Russia cut off funding for the Zmeevik ‘aircraft carrier killer’

Evidenced by reports that emerged in the previous summer, Russia was speculated to be working on a ballistic missile, termed Zmeevik. This missile was thought to draw parallels with China’s DF-21D and DF-26 counterparts, primarily incorporating hypersonic combat apparatus. As per understanding from Russian informants, Zmeevik was perceived as Russia’s counter to the Dark Eagle, a hypersonic missile designed by the United States. 

Russia cut off funding for the Zmeevik 'aircraft carrier killer'
Photo credit: YouTube

Yet, as per the recent unfolding of events, TASS reports citing an anonymous resource from Russia’s military-industrial sector, signals a temporary pause on this project. The underlying reason could either be attributed to financial constraints or a shift towards more cost-effective utilization of resources. 

Delving deeper, an agency-based source revealed that Zmeevik’s developmental slowdown was primed by the strategy to focus all resources and energies on upgrading their pre-existing missile armament, having already undergone extensive screening and testing. 

tsircon missile circon missile hypersonic missile
Photo creditL iStock Illustration

Referencing the TASS informant, “The task of enhancing Zmeevik has temporarily been put on hold. The focus of the defense sector currently lies in exercising further advancements in existing missile weapons already in deployment.” 

What did we know about the missile?

The Russian Zmeevik ballistic missile, also known as the R-29RMU2 Layner, is a submarine-launched ballistic missile [SLBM] developing in Russia. It is designed to be launched from the Borei-class nuclear-powered ballistic missile submarines. The Zmeevik missile is an upgraded version of the R-29RM Sineva missile and is considered one of the most advanced SLBMs in the Russian arsenal.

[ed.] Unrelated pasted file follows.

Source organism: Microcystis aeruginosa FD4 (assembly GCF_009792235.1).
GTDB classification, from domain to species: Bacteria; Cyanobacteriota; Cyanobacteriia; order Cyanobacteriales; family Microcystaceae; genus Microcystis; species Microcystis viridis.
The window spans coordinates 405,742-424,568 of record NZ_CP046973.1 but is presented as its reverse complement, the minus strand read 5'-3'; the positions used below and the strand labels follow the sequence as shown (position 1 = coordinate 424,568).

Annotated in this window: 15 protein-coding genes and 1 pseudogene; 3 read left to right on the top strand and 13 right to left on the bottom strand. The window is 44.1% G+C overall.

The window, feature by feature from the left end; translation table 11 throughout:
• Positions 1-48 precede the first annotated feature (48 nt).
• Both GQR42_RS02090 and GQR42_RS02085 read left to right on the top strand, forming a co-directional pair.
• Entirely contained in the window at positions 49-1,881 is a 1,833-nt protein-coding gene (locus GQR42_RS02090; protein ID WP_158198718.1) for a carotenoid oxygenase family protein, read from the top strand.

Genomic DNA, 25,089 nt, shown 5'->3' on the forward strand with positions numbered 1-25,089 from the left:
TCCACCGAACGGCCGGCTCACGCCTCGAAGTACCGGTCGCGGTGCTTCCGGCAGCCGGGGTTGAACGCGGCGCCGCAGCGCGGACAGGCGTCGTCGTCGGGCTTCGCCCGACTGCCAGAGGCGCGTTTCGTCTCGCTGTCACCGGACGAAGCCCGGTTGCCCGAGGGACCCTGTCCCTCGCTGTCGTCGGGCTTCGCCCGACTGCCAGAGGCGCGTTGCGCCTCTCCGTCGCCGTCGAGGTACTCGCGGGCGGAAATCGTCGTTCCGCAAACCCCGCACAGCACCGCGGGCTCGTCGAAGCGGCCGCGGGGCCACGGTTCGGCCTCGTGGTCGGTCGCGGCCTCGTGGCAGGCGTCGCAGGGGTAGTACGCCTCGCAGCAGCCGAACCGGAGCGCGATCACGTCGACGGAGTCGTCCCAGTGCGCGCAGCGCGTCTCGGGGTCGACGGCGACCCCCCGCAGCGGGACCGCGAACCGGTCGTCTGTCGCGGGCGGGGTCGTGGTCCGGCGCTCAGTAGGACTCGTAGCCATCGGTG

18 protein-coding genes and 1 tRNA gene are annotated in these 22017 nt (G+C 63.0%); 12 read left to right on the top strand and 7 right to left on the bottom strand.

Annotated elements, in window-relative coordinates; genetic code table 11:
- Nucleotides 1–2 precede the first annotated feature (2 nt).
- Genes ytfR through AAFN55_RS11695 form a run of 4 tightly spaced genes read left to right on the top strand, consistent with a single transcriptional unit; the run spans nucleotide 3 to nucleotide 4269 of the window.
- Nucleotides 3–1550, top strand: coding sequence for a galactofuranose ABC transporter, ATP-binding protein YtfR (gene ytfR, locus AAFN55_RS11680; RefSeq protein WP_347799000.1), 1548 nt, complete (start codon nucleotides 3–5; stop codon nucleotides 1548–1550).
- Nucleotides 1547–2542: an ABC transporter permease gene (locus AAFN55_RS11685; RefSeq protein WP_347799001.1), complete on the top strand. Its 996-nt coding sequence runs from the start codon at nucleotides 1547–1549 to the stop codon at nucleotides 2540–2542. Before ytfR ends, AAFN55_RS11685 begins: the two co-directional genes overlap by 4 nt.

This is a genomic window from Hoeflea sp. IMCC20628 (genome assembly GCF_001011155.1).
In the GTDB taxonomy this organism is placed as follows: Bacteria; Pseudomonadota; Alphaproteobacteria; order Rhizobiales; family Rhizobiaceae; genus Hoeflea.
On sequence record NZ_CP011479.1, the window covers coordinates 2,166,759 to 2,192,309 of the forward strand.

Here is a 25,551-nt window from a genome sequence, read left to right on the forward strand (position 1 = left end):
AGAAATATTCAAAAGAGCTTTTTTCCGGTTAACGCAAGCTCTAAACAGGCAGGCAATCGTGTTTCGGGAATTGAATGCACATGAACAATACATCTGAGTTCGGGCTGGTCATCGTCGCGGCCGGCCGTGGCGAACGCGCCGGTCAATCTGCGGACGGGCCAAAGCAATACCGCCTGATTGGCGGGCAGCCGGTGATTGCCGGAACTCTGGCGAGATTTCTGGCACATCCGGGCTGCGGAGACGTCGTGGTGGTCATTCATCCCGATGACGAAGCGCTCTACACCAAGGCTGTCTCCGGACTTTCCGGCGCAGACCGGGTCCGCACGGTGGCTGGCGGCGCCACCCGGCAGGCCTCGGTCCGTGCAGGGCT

The Zmeevik missile has a length of approximately 14.8 meters and a diameter of 1.9 meters. It weighs around 36.8 metric tons and is powered by a liquid-fueled rocket engine. The missile is equipped with multiple independently targetable reentry vehicles [MIRVs], which allows it to carry multiple warheads and engage multiple targets simultaneously. The MIRVs are housed in the missile’s reentry vehicles section.

Russia's new silent Borei-class sub carrying 16 nukes to be tested
Photo credit: YouTube

The operational range of the Zmeevik missile is estimated to be around 8,000 kilometers [4,970 miles]. This range allows it to strike targets located deep within enemy territory. The missile’s accuracy is enhanced by its advanced guidance system, which includes inertial navigation and global positioning system [GPS] capabilities. The Zmeevik missile is designed to evade enemy missile defense systems and can perform evasive maneuvers during its flight.

The warheads carried by the Zmeevik missile are nuclear in nature. The exact number and yield of the warheads are classified, but it is believed that each missile can carry up to 10 MIRVs, each with a yield of several hundred kilotons. The warheads are designed to be highly destructive and capable of causing significant damage to enemy targets.

Russia will use Bulava SLBM

Instead of the Zmeevik missile, the Russian Navy currently relies on the Bulava SLBM as its primary submarine-launched ballistic missile. The Bulava missile is a solid-fueled weapon system with a range of approximately 8,000 kilometers.

It is designed to be launched from Borei-class submarines and is capable of carrying multiple independently targetable reentry vehicles [MIRVs]. Each MIRV warhead of the Bulava missile has an estimated yield of 100 to 150 kilotons.

Sineva SLBM and RSM-56 Bulava-30 SLBM

In addition to the Bulava missile, the Russian Navy also operates the Sineva SLBM. The Sineva missile is a liquid-fueled ballistic missile with a range of around 11,000 kilometers. It is deployed on Delta IV-class submarines and can carry up to ten MIRV warheads. The warheads of the Sineva missile have a yield of approximately 100 kilotons each.

Furthermore, the Russian Navy has the RSM-56 Bulava-30 SLBM in development. This missile is an upgraded version of the Bulava missile and is expected to have an increased range and improved capabilities. The exact characteristics, range, and warhead details of the Bulava-30 missile are not publicly disclosed at this time, as it is still under development.


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